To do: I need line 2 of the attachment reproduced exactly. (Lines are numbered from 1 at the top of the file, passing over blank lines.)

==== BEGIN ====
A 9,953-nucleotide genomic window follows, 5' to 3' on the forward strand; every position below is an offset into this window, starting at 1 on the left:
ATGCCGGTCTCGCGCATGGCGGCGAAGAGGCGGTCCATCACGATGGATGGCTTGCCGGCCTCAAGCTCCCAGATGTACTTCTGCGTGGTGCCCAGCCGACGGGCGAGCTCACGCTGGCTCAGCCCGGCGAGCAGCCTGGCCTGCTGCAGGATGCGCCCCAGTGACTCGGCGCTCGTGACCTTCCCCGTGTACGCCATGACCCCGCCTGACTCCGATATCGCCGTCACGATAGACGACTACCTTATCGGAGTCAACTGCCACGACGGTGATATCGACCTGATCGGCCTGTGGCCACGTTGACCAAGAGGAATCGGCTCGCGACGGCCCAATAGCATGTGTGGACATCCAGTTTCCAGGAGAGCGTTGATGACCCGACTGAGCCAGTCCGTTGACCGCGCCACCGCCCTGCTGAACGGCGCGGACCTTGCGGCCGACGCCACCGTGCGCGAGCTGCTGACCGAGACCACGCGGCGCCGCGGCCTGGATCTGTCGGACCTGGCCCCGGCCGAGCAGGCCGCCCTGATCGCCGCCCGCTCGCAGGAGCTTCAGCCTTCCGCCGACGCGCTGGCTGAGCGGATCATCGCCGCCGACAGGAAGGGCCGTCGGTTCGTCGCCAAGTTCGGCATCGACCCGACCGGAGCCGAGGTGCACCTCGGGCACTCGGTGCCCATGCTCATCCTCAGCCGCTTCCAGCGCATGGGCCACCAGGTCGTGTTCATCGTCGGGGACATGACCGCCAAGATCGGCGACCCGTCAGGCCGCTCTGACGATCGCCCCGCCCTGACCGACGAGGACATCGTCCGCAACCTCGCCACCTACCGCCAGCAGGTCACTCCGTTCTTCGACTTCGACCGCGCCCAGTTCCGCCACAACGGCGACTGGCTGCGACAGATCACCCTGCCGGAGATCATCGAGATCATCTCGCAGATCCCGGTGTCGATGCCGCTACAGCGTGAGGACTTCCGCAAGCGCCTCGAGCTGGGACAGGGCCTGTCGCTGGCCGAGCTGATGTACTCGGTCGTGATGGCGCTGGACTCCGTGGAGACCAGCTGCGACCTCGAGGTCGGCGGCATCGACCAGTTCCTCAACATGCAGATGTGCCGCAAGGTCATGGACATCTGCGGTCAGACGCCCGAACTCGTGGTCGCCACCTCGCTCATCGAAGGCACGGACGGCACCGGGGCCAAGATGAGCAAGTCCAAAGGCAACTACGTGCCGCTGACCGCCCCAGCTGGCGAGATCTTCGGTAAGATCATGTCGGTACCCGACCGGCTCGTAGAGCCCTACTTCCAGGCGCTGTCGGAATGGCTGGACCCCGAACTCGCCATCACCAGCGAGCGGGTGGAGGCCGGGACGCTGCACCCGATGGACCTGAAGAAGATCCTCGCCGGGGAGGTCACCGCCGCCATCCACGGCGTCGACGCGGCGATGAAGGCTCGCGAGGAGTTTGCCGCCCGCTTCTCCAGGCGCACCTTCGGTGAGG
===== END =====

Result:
ATGCCGGTCTCGCGCATGGCGGCGAAGAGGCGGTCCATCACGATGGATGGCTTGCCGGCCTCAAGCTCCCAGATGTACTTCTGCGTGGTGCCCAGCCGACGGGCGAGCTCACGCTGGCTCAGCCCGGCGAGCAGCCTGGCCTGCTGCAGGATGCGCCCCAGTGACTCGGCGCTCGTGACCTTCCCCGTGTACGCCATGACCCCGCCTGACTCCGATATCGCCGTCACGATAGACGACTACCTTATCGGAGTCAACTGCCACGACGGTGATATCGACCTGATCGGCCTGTGGCCACGTTGACCAAGAGGAATCGGCTCGCGACGGCCCAATAGCATGTGTGGACATCCAGTTTCCAGGAGAGCGTTGATGACCCGACTGAGCCAGTCCGTTGACCGCGCCACCGCCCTGCTGAACGGCGCGGACCTTGCGGCCGACGCCACCGTGCGCGAGCTGCTGACCGAGACCACGCGGCGCCGCGGCCTGGATCTGTCGGACCTGGCCCCGGCCGAGCAGGCCGCCCTGATCGCCGCCCGCTCGCAGGAGCTTCAGCCTTCCGCCGACGCGCTGGCTGAGCGGATCATCGCCGCCGACAGGAAGGGCCGTCGGTTCGTCGCCAAGTTCGGCATCGACCCGACCGGAGCCGAGGTGCACCTCGGGCACTCGGTGCCCATGCTCATCCTCAGCCGCTTCCAGCGCATGGGCCACCAGGTCGTGTTCATCGTCGGGGACATGACCGCCAAGATCGGCGACCCGTCAGGCCGCTCTGACGATCGCCCCGCCCTGACCGACGAGGACATCGTCCGCAACCTCGCCACCTACCGCCAGCAGGTCACTCCGTTCTTCGACTTCGACCGCGCCCAGTTCCGCCACAACGGCGACTGGCTGCGACAGATCACCCTGCCGGAGATCATCGAGATCATCTCGCAGATCCCGGTGTCGATGCCGCTACAGCGTGAGGACTTCCGCAAGCGCCTCGAGCTGGGACAGGGCCTGTCGCTGGCCGAGCTGATGTACTCGGTCGTGATGGCGCTGGACTCCGTGGAGACCAGCTGCGACCTCGAGGTCGGCGGCATCGACCAGTTCCTCAACATGCAGATGTGCCGCAAGGTCATGGACATCTGCGGTCAGACGCCCGAACTCGTGGTCGCCACCTCGCTCATCGAAGGCACGGACGGCACCGGGGCCAAGATGAGCAAGTCCAAAGGCAACTACGTGCCGCTGACCGCCCCAGCTGGCGAGATCTTCGGTAAGATCATGTCGGTACCCGACCGGCTCGTAGAGCCCTACTTCCAGGCGCTGTCGGAATGGCTGGACCCCGAACTCGCCATCACCAGCGAGCGGGTGGAGGCCGGGACGCTGCACCCGATGGACCTGAAGAAGATCCTCGCCGGGGAGGTCACCGCCGCCATCCACGGCGTCGACGCGGCGATGAAGGCTCGCGAGGAGTTTGCCGCCCGCTTCTCCAGGCGCACCTTCGGTGAGG